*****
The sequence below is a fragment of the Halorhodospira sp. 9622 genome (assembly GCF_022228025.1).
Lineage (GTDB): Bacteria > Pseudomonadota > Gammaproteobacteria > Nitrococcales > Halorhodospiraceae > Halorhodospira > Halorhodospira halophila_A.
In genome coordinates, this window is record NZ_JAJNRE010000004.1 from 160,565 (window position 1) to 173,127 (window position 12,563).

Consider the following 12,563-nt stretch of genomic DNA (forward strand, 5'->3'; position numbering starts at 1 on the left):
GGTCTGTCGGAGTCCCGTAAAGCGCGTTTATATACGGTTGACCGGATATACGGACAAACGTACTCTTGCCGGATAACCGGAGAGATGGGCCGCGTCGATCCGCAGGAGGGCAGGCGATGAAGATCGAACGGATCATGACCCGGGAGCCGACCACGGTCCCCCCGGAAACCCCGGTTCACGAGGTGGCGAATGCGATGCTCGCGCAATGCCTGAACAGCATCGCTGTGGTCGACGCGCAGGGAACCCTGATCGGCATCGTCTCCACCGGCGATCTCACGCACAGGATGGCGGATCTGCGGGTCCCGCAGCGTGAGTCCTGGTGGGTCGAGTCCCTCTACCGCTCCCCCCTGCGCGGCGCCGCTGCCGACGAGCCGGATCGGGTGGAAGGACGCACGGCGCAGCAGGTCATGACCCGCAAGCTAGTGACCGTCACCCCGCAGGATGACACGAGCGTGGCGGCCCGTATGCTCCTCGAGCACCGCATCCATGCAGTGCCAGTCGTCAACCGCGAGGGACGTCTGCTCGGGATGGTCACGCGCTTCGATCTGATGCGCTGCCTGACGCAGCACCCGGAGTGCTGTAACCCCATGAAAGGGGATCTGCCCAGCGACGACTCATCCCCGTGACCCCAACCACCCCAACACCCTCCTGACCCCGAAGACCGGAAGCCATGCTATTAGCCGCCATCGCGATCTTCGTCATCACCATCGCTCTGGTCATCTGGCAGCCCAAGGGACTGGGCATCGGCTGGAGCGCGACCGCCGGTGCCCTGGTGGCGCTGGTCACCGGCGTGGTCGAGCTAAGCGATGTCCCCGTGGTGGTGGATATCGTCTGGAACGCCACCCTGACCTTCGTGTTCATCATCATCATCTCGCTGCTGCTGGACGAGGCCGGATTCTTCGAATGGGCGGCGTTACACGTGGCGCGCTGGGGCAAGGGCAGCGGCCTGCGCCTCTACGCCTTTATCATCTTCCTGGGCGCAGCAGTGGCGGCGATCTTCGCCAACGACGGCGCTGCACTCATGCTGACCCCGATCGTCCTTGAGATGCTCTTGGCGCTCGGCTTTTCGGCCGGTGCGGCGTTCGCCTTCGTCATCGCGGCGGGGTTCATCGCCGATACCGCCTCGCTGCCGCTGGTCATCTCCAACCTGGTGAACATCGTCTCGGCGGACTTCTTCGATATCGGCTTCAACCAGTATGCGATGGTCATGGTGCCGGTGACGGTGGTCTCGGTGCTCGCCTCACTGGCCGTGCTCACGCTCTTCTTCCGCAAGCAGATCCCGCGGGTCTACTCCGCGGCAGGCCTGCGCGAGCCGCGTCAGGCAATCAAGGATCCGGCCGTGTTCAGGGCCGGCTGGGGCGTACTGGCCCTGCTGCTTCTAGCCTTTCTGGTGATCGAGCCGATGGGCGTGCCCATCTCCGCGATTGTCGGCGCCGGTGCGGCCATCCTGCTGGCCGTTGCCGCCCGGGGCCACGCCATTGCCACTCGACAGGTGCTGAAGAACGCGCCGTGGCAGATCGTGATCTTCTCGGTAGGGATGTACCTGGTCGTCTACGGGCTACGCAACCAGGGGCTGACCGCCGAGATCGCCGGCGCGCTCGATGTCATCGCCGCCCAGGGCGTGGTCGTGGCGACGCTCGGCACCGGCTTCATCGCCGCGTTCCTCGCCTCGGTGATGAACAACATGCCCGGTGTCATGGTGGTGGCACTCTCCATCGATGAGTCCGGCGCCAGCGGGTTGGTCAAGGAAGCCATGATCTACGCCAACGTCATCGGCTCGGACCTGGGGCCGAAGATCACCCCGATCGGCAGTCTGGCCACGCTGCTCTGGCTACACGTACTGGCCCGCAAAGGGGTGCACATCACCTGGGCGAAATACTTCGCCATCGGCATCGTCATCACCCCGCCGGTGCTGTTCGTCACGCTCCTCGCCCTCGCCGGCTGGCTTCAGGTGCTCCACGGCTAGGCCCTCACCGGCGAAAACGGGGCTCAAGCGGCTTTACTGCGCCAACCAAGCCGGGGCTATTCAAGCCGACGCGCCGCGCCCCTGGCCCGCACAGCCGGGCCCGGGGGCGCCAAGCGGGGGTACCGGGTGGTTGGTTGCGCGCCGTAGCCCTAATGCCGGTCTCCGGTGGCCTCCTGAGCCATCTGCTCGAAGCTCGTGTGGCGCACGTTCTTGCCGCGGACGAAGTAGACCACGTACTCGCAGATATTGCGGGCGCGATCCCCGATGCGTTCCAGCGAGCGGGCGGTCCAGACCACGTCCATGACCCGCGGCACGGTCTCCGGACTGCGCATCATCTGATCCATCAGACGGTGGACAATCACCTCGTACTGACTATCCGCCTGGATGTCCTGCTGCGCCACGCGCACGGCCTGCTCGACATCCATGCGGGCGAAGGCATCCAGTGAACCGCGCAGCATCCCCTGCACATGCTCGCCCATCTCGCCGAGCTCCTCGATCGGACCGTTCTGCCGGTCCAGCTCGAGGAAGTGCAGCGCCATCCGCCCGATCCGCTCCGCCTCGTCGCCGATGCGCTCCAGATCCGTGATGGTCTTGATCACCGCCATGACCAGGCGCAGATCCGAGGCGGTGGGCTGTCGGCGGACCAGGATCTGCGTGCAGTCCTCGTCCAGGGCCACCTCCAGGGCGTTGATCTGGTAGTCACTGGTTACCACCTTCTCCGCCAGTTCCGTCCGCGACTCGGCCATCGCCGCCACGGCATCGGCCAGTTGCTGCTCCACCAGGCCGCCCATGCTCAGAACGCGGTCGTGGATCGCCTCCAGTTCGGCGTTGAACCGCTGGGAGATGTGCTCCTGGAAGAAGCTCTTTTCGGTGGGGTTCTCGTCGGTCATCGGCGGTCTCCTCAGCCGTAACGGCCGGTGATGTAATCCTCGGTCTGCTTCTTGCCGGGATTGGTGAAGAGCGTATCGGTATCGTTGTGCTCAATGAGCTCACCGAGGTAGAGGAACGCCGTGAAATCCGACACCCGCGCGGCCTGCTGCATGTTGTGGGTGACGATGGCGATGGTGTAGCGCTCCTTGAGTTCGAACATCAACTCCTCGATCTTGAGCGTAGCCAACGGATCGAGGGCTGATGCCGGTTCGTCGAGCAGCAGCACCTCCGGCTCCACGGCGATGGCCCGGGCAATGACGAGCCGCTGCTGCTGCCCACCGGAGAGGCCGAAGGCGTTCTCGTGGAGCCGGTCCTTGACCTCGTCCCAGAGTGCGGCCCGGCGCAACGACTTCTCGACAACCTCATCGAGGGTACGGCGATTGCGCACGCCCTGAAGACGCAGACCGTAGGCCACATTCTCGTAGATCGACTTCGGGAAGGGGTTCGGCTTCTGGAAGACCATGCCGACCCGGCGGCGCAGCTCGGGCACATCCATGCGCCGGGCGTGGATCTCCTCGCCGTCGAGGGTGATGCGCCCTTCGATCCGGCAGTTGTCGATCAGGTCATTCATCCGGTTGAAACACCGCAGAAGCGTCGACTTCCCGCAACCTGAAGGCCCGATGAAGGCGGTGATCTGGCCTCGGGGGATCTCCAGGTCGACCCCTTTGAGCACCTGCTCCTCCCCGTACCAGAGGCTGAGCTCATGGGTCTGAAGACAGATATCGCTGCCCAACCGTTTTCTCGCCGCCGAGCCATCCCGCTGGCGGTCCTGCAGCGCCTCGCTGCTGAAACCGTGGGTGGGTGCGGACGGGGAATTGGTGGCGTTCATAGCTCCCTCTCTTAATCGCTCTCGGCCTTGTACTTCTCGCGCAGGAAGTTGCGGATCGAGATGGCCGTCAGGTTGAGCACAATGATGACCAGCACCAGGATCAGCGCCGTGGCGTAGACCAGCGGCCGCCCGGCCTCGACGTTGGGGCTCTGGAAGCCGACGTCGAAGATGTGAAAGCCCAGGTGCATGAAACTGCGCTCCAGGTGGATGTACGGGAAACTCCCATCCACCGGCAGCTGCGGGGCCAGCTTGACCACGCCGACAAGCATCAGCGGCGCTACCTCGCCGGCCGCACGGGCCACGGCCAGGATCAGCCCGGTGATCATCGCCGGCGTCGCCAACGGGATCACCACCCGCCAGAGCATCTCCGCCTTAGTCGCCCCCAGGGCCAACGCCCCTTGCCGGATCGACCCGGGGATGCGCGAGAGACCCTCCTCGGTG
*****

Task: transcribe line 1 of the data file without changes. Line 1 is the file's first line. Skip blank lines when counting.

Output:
The sequence below is a fragment of the Halorhodospira sp. 9622 genome (assembly GCF_022228025.1).